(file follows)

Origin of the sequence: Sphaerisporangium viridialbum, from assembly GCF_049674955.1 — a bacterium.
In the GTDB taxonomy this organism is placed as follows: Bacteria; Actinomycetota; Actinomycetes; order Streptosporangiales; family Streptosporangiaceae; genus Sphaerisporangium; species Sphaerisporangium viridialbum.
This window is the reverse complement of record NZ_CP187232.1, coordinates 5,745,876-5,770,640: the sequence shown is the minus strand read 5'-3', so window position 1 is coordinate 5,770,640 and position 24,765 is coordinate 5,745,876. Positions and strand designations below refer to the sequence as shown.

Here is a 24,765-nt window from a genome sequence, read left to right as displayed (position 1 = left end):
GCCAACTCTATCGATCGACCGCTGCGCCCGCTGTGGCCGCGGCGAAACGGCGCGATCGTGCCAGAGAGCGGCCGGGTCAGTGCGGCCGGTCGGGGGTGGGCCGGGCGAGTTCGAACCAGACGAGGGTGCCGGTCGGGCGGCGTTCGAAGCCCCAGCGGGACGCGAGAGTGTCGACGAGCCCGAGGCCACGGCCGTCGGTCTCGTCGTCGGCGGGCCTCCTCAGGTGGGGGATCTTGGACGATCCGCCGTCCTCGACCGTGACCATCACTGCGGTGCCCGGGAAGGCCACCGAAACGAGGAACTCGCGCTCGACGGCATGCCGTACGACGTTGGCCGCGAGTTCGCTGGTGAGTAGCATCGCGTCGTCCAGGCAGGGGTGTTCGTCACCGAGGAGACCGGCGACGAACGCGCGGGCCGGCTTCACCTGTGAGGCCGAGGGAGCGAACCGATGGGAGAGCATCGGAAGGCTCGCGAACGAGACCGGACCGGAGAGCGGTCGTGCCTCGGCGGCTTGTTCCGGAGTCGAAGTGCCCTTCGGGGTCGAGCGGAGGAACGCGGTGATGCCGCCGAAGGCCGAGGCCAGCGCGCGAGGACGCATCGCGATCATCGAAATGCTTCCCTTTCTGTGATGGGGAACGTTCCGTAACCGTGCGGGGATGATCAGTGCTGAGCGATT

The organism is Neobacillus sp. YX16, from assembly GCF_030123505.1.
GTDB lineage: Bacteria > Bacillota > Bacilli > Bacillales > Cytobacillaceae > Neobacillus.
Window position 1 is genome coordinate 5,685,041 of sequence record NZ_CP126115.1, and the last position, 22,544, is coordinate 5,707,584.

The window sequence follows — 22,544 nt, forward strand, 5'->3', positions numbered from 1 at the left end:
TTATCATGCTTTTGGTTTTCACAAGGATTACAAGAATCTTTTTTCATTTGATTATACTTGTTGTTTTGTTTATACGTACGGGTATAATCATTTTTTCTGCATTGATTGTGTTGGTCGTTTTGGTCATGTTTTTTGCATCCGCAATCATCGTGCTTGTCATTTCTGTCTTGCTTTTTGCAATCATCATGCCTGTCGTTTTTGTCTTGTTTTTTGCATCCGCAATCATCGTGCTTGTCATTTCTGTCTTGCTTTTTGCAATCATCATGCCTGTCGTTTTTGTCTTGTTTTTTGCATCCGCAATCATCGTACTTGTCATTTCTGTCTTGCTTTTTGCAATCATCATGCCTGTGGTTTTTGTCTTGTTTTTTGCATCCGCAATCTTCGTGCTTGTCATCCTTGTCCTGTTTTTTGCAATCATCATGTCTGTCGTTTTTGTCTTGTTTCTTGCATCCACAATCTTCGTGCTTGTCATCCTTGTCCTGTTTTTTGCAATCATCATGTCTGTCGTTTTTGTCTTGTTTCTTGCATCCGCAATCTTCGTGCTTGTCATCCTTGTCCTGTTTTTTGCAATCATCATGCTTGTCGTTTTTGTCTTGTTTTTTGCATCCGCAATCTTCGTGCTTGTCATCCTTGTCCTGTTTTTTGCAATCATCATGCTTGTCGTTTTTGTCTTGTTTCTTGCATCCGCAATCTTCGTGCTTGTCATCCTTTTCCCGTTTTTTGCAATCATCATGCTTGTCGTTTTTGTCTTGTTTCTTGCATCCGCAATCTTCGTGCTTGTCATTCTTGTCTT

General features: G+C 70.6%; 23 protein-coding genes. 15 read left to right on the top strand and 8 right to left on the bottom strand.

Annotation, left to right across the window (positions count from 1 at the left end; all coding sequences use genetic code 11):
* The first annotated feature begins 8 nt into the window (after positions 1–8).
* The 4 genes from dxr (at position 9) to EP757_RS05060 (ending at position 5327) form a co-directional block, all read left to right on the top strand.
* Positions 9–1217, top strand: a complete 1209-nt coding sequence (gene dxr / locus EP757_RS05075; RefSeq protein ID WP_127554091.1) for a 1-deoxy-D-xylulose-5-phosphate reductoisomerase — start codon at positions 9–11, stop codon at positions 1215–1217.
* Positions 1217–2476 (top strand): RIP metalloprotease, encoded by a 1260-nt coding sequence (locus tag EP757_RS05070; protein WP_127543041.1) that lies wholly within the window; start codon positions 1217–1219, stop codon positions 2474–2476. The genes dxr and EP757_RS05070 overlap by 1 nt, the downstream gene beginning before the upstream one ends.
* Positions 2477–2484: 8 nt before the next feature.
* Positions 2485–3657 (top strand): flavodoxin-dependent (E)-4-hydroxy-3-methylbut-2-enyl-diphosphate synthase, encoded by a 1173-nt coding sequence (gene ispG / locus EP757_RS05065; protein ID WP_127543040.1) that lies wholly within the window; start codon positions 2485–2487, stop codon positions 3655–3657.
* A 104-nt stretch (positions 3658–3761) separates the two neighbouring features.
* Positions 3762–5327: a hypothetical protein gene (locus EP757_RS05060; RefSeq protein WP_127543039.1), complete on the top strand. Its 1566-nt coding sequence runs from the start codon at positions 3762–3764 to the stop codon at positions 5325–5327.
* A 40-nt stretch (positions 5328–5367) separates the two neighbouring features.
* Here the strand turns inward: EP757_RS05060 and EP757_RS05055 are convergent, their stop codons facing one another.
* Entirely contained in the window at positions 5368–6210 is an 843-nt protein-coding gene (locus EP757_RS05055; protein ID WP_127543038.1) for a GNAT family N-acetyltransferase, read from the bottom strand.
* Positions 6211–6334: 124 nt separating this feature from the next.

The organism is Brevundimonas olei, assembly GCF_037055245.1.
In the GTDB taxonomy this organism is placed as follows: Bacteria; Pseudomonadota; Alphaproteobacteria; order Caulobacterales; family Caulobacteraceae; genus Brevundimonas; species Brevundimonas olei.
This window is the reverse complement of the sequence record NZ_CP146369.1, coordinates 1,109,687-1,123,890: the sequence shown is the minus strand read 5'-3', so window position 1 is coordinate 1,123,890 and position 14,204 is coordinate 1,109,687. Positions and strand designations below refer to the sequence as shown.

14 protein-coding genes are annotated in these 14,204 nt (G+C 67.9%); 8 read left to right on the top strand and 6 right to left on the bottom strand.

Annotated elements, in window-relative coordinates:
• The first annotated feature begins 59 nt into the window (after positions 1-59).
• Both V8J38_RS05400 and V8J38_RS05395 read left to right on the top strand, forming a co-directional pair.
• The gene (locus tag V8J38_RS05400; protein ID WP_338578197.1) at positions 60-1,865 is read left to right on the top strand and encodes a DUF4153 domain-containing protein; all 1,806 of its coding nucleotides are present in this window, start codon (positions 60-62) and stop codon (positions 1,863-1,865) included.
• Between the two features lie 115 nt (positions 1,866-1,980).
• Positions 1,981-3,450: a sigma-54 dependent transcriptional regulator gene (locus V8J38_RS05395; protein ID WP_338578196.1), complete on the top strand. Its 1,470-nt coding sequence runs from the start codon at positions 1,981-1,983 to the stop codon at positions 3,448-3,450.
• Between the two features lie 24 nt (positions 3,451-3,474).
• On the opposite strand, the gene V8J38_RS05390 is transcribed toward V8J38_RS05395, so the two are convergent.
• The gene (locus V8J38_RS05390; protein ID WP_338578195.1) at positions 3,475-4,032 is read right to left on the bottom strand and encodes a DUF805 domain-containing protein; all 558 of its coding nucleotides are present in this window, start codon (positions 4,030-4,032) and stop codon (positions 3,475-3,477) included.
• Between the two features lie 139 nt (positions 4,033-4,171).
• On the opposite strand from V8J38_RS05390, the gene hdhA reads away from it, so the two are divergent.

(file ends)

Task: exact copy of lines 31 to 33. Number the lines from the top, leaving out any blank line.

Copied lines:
• Both V8J38_RS05400 and V8J38_RS05395 read left to right on the top strand, forming a co-directional pair.
• The gene (locus tag V8J38_RS05400; protein ID WP_338578197.1) at positions 60-1,865 is read left to right on the top strand and encodes a DUF4153 domain-containing protein; all 1,806 of its coding nucleotides are present in this window, start codon (positions 60-62) and stop codon (positions 1,863-1,865) included.
• Between the two features lie 115 nt (positions 1,866-1,980).